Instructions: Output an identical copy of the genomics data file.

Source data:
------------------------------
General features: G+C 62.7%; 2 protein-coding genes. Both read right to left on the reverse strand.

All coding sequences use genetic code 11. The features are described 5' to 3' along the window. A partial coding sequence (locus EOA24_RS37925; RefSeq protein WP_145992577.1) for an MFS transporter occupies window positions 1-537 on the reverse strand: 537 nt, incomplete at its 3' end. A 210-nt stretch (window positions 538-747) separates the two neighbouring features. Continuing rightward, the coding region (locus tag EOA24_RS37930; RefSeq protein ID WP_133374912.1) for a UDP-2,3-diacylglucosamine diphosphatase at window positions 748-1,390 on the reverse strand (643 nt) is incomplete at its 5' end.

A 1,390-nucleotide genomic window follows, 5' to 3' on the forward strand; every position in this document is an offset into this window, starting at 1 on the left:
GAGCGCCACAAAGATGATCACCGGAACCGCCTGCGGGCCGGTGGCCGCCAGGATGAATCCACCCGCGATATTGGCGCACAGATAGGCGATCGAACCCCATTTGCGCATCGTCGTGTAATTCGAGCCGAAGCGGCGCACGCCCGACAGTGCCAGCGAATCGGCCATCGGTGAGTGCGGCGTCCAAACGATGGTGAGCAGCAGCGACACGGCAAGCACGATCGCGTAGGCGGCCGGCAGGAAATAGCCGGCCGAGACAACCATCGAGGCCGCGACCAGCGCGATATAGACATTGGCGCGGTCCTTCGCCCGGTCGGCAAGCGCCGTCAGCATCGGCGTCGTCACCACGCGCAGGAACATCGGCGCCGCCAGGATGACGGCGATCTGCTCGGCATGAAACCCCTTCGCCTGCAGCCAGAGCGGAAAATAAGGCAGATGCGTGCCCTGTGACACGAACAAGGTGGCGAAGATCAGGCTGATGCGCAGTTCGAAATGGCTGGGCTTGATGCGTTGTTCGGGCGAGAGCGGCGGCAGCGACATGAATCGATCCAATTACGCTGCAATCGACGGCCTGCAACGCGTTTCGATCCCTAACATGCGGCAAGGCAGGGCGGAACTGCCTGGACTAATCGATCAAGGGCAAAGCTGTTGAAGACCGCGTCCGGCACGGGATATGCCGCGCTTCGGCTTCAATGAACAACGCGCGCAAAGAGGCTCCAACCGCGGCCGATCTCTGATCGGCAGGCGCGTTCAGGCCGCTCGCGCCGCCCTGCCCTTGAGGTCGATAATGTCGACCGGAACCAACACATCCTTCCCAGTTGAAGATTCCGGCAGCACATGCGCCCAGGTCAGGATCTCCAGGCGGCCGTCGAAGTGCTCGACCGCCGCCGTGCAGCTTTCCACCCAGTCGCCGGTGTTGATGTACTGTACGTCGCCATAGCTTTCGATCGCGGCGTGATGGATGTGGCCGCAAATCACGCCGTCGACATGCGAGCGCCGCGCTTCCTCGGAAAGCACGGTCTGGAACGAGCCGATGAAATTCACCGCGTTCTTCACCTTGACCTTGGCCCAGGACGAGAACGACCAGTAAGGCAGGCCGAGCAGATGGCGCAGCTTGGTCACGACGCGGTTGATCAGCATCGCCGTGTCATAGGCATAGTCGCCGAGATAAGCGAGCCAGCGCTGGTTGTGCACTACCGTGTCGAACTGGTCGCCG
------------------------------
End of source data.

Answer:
General features: G+C 62.7%; 2 protein-coding genes. Both read right to left on the reverse strand.

All coding sequences use genetic code 11. The features are described 5' to 3' along the window. A partial coding sequence (locus EOA24_RS37925; RefSeq protein WP_145992577.1) for an MFS transporter occupies window positions 1-537 on the reverse strand: 537 nt, incomplete at its 3' end. A 210-nt stretch (window positions 538-747) separates the two neighbouring features. Continuing rightward, the coding region (locus tag EOA24_RS37930; RefSeq protein ID WP_133374912.1) for a UDP-2,3-diacylglucosamine diphosphatase at window positions 748-1,390 on the reverse strand (643 nt) is incomplete at its 5' end.

A 1,390-nucleotide genomic window follows, 5' to 3' on the forward strand; every position in this document is an offset into this window, starting at 1 on the left:
GAGCGCCACAAAGATGATCACCGGAACCGCCTGCGGGCCGGTGGCCGCCAGGATGAATCCACCCGCGATATTGGCGCACAGATAGGCGATCGAACCCCATTTGCGCATCGTCGTGTAATTCGAGCCGAAGCGGCGCACGCCCGACAGTGCCAGCGAATCGGCCATCGGTGAGTGCGGCGTCCAAACGATGGTGAGCAGCAGCGACACGGCAAGCACGATCGCGTAGGCGGCCGGCAGGAAATAGCCGGCCGAGACAACCATCGAGGCCGCGACCAGCGCGATATAGACATTGGCGCGGTCCTTCGCCCGGTCGGCAAGCGCCGTCAGCATCGGCGTCGTCACCACGCGCAGGAACATCGGCGCCGCCAGGATGACGGCGATCTGCTCGGCATGAAACCCCTTCGCCTGCAGCCAGAGCGGAAAATAAGGCAGATGCGTGCCCTGTGACACGAACAAGGTGGCGAAGATCAGGCTGATGCGCAGTTCGAAATGGCTGGGCTTGATGCGTTGTTCGGGCGAGAGCGGCGGCAGCGACATGAATCGATCCAATTACGCTGCAATCGACGGCCTGCAACGCGTTTCGATCCCTAACATGCGGCAAGGCAGGGCGGAACTGCCTGGACTAATCGATCAAGGGCAAAGCTGTTGAAGACCGCGTCCGGCACGGGATATGCCGCGCTTCGGCTTCAATGAACAACGCGCGCAAAGAGGCTCCAACCGCGGCCGATCTCTGATCGGCAGGCGCGTTCAGGCCGCTCGCGCCGCCCTGCCCTTGAGGTCGATAATGTCGACCGGAACCAACACATCCTTCCCAGTTGAAGATTCCGGCAGCACATGCGCCCAGGTCAGGATCTCCAGGCGGCCGTCGAAGTGCTCGACCGCCGCCGTGCAGCTTTCCACCCAGTCGCCGGTGTTGATGTACTGTACGTCGCCATAGCTTTCGATCGCGGCGTGATGGATGTGGCCGCAAATCACGCCGTCGACATGCGAGCGCCGCGCTTCCTCGGAAAGCACGGTCTGGAACGAGCCGATGAAATTCACCGCGTTCTTCACCTTGACCTTGGCCCAGGACGAGAACGACCAGTAAGGCAGGCCGAGCAGATGGCGCAGCTTGGTCACGACGCGGTTGATCAGCATCGCCGTGTCATAGGCATAGTCGCCGAGATAAGCGAGCCAGCGCTGGTTGTGCACTACCGTGTCGAACTGGTCGCCG